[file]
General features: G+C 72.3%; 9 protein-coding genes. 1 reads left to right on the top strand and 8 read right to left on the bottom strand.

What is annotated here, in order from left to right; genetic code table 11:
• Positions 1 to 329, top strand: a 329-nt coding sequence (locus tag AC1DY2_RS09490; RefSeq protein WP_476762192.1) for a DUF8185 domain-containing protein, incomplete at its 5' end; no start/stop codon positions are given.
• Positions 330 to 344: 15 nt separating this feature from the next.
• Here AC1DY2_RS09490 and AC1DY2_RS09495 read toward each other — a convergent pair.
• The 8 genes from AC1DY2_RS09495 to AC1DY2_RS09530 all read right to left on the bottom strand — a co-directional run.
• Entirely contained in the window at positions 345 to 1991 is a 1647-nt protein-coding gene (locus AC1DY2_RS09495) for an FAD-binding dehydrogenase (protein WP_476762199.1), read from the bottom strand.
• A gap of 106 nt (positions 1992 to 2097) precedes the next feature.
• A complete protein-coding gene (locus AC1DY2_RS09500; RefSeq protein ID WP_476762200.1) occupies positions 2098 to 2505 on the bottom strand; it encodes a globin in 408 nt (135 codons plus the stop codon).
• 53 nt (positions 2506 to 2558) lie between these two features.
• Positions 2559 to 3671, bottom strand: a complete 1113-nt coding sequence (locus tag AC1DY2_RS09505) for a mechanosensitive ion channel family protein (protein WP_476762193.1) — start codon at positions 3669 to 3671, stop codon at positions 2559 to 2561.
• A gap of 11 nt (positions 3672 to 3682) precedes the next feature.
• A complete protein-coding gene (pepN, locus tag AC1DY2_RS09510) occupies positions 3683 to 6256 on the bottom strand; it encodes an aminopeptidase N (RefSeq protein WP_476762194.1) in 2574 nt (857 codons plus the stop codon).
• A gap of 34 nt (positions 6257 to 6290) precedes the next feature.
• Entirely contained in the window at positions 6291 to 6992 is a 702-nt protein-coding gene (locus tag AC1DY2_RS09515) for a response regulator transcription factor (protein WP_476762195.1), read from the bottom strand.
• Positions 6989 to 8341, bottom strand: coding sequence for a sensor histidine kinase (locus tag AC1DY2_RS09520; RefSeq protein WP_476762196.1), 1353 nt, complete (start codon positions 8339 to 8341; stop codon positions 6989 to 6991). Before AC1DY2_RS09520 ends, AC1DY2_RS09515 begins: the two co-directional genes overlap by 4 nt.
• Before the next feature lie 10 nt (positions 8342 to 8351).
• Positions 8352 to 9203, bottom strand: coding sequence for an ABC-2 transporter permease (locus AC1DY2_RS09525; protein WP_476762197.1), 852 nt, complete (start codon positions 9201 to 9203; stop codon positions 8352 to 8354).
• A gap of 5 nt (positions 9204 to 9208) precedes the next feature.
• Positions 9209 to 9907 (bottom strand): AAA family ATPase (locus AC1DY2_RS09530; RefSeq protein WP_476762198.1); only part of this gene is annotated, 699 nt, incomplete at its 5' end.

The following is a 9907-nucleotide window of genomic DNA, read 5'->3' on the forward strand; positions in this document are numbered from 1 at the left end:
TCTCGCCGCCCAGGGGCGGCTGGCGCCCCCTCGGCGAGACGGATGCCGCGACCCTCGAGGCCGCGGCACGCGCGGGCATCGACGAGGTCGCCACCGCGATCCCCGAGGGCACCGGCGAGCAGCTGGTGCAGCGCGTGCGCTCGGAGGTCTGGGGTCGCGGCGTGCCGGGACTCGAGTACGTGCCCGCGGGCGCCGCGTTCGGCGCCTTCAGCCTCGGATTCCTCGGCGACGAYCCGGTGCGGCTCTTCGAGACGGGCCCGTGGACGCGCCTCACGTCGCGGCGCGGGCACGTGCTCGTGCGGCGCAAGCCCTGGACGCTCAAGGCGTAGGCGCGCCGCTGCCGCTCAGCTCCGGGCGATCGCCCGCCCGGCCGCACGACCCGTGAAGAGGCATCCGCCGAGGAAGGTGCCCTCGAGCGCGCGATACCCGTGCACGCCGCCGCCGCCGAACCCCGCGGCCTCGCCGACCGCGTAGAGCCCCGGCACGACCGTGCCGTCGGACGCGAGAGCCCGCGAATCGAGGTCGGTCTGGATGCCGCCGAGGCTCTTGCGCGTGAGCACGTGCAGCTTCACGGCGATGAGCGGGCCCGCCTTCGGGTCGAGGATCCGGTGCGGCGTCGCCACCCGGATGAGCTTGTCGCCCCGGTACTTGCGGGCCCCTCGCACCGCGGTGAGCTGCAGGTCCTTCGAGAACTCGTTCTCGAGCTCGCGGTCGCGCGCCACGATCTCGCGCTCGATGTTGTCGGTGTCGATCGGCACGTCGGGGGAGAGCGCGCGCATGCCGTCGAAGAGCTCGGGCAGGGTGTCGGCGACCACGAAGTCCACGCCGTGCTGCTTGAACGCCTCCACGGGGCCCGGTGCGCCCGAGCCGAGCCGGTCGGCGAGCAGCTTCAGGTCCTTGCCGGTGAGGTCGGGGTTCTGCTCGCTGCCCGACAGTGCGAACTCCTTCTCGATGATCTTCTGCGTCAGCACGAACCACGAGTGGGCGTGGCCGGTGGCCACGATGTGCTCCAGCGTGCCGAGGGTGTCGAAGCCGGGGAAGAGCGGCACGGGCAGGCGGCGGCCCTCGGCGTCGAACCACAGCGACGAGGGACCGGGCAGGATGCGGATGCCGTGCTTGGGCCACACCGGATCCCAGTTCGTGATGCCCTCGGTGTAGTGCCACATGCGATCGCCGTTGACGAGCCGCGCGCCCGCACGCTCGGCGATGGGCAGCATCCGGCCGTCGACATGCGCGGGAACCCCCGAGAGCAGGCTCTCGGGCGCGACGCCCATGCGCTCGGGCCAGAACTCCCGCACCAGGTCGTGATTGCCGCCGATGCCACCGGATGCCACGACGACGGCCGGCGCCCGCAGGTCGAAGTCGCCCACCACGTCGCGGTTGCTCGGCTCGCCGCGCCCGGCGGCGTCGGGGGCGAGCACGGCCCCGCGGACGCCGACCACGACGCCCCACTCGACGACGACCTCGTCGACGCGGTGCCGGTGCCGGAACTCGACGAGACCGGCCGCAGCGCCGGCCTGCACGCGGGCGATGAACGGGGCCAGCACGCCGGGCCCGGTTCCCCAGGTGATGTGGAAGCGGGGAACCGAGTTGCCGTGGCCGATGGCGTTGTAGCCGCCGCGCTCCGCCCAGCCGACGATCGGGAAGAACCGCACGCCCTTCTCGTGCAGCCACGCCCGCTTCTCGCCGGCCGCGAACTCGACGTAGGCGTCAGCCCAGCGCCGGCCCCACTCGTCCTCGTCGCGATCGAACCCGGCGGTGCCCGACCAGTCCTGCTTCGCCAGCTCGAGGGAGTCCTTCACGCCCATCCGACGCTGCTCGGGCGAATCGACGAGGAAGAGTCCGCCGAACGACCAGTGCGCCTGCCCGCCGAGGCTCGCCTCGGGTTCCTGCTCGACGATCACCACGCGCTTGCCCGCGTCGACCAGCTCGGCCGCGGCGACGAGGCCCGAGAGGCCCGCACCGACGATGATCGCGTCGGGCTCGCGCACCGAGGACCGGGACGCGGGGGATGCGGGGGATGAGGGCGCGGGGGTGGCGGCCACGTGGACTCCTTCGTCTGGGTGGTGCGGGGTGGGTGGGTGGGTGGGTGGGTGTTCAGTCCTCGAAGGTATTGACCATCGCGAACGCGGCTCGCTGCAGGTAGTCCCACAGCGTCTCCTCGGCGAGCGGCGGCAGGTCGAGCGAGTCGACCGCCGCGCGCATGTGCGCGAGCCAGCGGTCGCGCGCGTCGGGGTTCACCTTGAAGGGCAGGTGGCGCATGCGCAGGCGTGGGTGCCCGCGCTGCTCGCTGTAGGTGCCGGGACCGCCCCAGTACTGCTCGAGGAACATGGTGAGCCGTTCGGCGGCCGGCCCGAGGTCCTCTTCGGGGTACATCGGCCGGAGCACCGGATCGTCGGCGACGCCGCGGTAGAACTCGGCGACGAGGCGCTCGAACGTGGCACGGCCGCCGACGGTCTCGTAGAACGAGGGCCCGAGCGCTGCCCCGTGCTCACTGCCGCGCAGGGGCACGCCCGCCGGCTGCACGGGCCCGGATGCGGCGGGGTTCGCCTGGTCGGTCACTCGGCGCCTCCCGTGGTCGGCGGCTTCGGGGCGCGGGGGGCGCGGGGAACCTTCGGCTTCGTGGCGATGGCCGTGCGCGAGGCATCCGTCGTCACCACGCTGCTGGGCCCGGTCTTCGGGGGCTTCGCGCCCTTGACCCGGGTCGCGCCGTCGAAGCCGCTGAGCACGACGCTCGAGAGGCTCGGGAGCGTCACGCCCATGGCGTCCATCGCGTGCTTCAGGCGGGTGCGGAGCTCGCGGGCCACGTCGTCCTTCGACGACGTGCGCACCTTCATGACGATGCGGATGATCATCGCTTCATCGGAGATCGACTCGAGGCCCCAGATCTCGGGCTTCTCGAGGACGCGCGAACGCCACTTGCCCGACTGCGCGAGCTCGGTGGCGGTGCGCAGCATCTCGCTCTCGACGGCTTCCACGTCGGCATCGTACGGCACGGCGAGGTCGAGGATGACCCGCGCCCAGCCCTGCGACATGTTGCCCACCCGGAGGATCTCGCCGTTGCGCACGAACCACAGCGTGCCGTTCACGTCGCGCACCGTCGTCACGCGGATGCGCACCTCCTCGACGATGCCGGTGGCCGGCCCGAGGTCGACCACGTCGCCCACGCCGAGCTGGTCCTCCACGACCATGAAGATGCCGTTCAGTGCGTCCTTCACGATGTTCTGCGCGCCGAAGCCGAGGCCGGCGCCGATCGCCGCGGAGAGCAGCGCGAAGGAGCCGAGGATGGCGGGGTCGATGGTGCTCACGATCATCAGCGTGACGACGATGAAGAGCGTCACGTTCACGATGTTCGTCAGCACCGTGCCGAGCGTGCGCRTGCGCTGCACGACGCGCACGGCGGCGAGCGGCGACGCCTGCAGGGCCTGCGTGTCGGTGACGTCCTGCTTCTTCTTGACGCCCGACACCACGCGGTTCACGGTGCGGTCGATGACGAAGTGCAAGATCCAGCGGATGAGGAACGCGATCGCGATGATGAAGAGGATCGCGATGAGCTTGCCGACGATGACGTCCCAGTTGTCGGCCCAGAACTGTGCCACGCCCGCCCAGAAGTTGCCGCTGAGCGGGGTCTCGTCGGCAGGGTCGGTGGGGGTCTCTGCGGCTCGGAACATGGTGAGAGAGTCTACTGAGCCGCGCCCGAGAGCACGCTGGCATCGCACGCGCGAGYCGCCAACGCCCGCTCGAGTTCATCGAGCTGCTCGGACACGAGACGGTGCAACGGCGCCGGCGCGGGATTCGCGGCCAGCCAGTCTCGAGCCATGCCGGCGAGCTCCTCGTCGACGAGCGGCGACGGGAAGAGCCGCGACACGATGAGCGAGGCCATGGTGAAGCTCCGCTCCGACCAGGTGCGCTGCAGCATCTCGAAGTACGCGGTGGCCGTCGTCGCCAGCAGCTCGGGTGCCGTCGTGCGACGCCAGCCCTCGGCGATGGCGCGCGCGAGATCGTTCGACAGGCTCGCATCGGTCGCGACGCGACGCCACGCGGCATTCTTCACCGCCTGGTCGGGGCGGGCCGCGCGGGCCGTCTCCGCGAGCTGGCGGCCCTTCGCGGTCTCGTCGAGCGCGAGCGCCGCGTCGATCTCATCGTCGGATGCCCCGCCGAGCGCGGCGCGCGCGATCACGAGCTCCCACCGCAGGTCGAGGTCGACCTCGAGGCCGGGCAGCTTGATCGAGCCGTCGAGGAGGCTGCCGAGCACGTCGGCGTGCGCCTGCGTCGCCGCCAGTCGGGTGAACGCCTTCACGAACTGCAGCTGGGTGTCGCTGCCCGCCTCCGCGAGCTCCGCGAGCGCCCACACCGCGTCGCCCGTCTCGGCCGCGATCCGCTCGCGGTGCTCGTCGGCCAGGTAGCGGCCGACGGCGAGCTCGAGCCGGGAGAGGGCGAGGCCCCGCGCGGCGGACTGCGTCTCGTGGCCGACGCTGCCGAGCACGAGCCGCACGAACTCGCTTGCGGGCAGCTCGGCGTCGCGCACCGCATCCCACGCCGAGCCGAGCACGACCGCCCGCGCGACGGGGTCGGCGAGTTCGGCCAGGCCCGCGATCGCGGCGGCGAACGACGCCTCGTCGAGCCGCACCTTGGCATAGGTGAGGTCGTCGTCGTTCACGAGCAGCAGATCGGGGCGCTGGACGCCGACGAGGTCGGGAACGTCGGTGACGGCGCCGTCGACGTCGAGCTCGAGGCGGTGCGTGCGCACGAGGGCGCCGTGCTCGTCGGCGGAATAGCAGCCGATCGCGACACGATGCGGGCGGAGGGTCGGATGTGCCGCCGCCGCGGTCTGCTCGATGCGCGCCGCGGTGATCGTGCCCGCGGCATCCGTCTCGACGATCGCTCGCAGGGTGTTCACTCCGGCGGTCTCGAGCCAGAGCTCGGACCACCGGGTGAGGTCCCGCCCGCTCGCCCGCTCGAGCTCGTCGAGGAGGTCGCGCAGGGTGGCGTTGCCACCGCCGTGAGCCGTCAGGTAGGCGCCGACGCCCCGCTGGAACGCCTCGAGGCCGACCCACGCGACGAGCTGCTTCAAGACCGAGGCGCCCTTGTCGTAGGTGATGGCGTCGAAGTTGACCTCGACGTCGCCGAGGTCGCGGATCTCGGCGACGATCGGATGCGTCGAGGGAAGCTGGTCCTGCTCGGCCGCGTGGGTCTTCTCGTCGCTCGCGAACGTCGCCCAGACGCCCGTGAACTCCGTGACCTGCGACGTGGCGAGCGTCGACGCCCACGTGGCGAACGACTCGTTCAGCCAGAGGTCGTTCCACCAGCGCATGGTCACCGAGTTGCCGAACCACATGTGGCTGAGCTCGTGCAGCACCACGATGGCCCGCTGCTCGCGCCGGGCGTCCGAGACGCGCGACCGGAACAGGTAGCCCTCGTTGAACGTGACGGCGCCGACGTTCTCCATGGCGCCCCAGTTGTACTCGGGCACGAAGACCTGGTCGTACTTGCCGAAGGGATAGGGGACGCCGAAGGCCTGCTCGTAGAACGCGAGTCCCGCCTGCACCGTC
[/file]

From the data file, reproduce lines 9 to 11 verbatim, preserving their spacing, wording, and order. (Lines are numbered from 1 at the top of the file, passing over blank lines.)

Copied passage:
• A complete protein-coding gene (locus AC1DY2_RS09500; RefSeq protein ID WP_476762200.1) occupies positions 2098 to 2505 on the bottom strand; it encodes a globin in 408 nt (135 codons plus the stop codon).
• 53 nt (positions 2506 to 2558) lie between these two features.
• Positions 2559 to 3671, bottom strand: a complete 1113-nt coding sequence (locus tag AC1DY2_RS09505) for a mechanosensitive ion channel family protein (protein WP_476762193.1) — start codon at positions 3669 to 3671, stop codon at positions 2559 to 2561.